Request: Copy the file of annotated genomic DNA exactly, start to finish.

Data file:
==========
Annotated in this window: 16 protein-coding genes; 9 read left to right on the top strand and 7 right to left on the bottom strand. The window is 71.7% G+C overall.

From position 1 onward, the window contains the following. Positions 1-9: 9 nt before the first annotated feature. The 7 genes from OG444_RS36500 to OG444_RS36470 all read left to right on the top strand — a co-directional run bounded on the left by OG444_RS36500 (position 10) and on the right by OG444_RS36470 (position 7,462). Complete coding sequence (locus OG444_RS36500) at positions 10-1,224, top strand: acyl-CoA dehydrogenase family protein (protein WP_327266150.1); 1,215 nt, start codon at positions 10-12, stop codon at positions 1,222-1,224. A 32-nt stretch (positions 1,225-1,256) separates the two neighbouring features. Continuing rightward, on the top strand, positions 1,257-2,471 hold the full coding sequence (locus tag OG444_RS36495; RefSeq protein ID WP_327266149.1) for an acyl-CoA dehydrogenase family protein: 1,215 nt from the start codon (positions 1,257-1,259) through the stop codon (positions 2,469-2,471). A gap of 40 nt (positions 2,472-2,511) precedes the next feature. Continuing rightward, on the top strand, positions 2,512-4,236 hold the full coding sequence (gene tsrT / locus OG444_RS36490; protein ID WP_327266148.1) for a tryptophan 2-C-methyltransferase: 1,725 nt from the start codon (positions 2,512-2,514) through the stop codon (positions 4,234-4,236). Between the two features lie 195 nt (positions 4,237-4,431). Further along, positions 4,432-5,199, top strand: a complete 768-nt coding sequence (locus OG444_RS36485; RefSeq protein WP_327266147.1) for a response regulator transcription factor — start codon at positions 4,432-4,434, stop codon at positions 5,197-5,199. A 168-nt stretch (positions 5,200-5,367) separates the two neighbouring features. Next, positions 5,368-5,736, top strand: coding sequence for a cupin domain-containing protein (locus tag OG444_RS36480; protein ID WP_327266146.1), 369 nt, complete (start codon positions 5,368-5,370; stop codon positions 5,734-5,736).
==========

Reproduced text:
Annotated in this window: 16 protein-coding genes; 9 read left to right on the top strand and 7 right to left on the bottom strand. The window is 71.7% G+C overall.

From position 1 onward, the window contains the following. Positions 1-9: 9 nt before the first annotated feature. The 7 genes from OG444_RS36500 to OG444_RS36470 all read left to right on the top strand — a co-directional run bounded on the left by OG444_RS36500 (position 10) and on the right by OG444_RS36470 (position 7,462). Complete coding sequence (locus OG444_RS36500) at positions 10-1,224, top strand: acyl-CoA dehydrogenase family protein (protein WP_327266150.1); 1,215 nt, start codon at positions 10-12, stop codon at positions 1,222-1,224. A 32-nt stretch (positions 1,225-1,256) separates the two neighbouring features. Continuing rightward, on the top strand, positions 1,257-2,471 hold the full coding sequence (locus tag OG444_RS36495; RefSeq protein ID WP_327266149.1) for an acyl-CoA dehydrogenase family protein: 1,215 nt from the start codon (positions 1,257-1,259) through the stop codon (positions 2,469-2,471). A gap of 40 nt (positions 2,472-2,511) precedes the next feature. Continuing rightward, on the top strand, positions 2,512-4,236 hold the full coding sequence (gene tsrT / locus OG444_RS36490; protein ID WP_327266148.1) for a tryptophan 2-C-methyltransferase: 1,725 nt from the start codon (positions 2,512-2,514) through the stop codon (positions 4,234-4,236). Between the two features lie 195 nt (positions 4,237-4,431). Further along, positions 4,432-5,199, top strand: a complete 768-nt coding sequence (locus OG444_RS36485; RefSeq protein WP_327266147.1) for a response regulator transcription factor — start codon at positions 4,432-4,434, stop codon at positions 5,197-5,199. A 168-nt stretch (positions 5,200-5,367) separates the two neighbouring features. Next, positions 5,368-5,736, top strand: coding sequence for a cupin domain-containing protein (locus tag OG444_RS36480; protein ID WP_327266146.1), 369 nt, complete (start codon positions 5,368-5,370; stop codon positions 5,734-5,736).